Despite the fact that almost all my lessons attract positive review results, there are some instances of misconduct from a few learners. As a teacher, I should manage students who are not adhering to the classroom agreements through firmly talking to them, giving light punishments, and making them stand before the entire class to apologize. In an instance of conflict in the classroom, I should act as the arbitrator by calling the parties involved and encouraging them to iron out the differences through a guided debate. At the end of the debate, I will call the conflicting learner aside and reprimand them through punishments such as extra home assignments or taking care of a raw egg for an entire week. This is in line with the classroom management model proposed by Crichton, Pegler and White (2012).

Classroom Activity Example

I will use group learning to organize learners into groups of three and request a presentation by each member before the whole class. For instance, in a pronunciation class, I will integrate technology tools such as an audiovisual recorder and alphabetical letters curved on plastic material. As the instructor, I will request each learner to pronounce the word written on the white wall as I record it on the audiovisual device. This will be followed by a group activity where learners will arrange the alphabetical letters to form the word that has been pronounced. I will then present the right pronunciation of the word and let the learners correct their accent mistakes. Each learner will be given enough time to make the presentation as a strategy for eliminating fear and building confidence among the learners. Subsequently, limited space for activating positive self-esteem may result in a lack of confidence and diminished courage to practice inquisitive learning (Brownell, Bishop, & Sindelar 2008). Fortunately, through the proposed activity, I will apply an inclusive participatory approach to inquire from each group and each learner about their presence in the form of simple questions. As a matter of fact, the learner will be given an opportunity to contribute and special attention to gauge progress. Before proceeding to the next concept, I will ensure that the learner is at par with the lesson objective.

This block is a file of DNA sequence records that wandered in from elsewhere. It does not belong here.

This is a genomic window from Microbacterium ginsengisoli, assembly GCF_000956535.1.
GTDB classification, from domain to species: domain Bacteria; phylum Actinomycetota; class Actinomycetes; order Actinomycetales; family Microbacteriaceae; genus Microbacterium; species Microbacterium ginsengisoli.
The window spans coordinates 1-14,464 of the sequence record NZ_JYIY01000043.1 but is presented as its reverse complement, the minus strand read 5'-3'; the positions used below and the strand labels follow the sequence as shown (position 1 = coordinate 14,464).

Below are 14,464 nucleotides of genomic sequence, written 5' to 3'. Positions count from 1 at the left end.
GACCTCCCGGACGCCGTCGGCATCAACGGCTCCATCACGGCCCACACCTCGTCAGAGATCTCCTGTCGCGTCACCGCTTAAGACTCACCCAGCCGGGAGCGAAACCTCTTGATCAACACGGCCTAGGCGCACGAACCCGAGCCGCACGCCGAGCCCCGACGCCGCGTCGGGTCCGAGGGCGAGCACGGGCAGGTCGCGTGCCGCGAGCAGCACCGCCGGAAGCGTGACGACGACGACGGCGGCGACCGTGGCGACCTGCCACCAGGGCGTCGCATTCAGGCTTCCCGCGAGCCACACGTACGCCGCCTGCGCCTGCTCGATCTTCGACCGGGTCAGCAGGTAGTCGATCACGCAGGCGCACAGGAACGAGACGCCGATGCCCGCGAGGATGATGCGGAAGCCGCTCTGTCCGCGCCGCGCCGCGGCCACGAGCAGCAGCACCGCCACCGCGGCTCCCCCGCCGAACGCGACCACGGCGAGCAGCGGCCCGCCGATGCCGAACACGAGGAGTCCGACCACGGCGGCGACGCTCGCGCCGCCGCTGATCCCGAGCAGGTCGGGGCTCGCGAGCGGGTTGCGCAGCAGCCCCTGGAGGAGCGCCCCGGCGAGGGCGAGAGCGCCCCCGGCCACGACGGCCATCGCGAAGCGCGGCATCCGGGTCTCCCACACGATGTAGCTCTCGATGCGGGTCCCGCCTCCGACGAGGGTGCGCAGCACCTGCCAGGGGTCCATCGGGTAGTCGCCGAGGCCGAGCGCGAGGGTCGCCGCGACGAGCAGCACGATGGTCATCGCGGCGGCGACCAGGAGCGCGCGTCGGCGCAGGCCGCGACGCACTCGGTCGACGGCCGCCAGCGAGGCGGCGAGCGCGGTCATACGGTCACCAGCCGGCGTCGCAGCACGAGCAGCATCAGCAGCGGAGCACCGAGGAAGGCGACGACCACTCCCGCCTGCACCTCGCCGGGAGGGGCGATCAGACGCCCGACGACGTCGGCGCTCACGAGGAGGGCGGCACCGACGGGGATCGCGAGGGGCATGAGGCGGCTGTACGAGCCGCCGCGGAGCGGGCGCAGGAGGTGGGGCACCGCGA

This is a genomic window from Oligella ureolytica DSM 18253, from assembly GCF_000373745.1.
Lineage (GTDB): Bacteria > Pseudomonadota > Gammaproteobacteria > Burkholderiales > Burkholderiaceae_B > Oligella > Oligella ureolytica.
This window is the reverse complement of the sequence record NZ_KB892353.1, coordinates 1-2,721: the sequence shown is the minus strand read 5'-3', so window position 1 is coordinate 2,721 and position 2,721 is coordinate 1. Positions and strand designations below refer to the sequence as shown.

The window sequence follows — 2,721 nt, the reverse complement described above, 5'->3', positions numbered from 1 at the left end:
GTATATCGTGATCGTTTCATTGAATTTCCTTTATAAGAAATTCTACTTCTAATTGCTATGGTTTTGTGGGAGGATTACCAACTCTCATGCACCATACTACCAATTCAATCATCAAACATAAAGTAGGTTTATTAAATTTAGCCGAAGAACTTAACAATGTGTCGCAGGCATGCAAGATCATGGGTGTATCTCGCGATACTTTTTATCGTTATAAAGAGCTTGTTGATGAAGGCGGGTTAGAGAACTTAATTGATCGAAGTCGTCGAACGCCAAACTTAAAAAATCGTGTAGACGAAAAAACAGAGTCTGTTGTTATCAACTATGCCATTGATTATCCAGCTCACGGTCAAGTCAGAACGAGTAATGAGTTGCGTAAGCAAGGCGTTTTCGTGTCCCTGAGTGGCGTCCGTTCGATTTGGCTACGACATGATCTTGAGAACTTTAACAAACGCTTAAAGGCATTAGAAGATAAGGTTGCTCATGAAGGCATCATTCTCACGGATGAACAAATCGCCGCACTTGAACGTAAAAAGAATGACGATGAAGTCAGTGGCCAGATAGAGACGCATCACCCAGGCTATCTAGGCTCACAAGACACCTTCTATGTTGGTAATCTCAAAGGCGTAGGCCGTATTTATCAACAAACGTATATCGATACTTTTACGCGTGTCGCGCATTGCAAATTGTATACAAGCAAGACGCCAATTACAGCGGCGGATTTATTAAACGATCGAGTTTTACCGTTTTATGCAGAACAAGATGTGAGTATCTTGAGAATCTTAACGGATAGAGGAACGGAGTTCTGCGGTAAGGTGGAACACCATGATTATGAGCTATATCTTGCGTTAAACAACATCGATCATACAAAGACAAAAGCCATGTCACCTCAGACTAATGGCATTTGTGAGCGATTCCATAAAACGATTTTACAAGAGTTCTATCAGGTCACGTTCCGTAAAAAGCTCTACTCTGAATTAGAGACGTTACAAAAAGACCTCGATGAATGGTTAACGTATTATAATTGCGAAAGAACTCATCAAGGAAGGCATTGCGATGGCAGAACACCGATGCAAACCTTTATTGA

Outline of responsibilities and resources

Learning resources

  • Digital board
  • Whiteboard
  • Chalk
  • Exercise book
  • Pen
  • Posters
  • Tables
  • Paper and pencils
  • PowerPoint
  • Demonstration handouts
  • Video
  • Brochure


  • Instruction delivery
  • Supervision of leanings
  • Assigning group work and marking
  • Moderating group activities

If I have a student who is experiencing serious learning challenges, despite trying a range of approaches, I will request help from the school counselor to establish the root cause of the problem. I will ask the parents/guardians of a student who constantly ignore the classroom agreements to help with reinforcing discipline in their child.

Reference List

Brownell, M, Bishop, A & Sindelar, P 2008, “NCLB and the demand for highly qualified teachers: Challenges and solutions for rural schools”, Rural Education Quarterly, vol. 24, no. 12, pp. 9-15.

Crichton, S, Pegler, K & White, D 2012, “Personal devices in public settings: Lessons learned from an iPod touch/iPad project”, Electronic Journal of E-Learning, vol. 10. no, 1, pp. 23-31.

Darling-Hammond, L & Sykes, G 2009, “Wanted: A national teacher supply policy for education: The right way to meet the “highly qualified teacher” challenge”, Education Policy Analysis Archive, vol. 11, no. 33, pp. 1-55.

Ertmer, P & Ottenbreit-Leftwich, 2010, “Teacher technology change: How knowledge, confidence, beliefs, and culture intersect”, Journal of Research on Technology in Education, vol. 42, no. 3, pp. 255-284.

Harmer, J 2007, The practice of English language teaching, Pearsons Longman, Harlow.

Howson, J 2006, Taking control of your teaching career: a guide for teachers, Routledge, Alabama.

Slavin, R 2006, Educational psychology: Theory and practice, Pearson Education, Boston.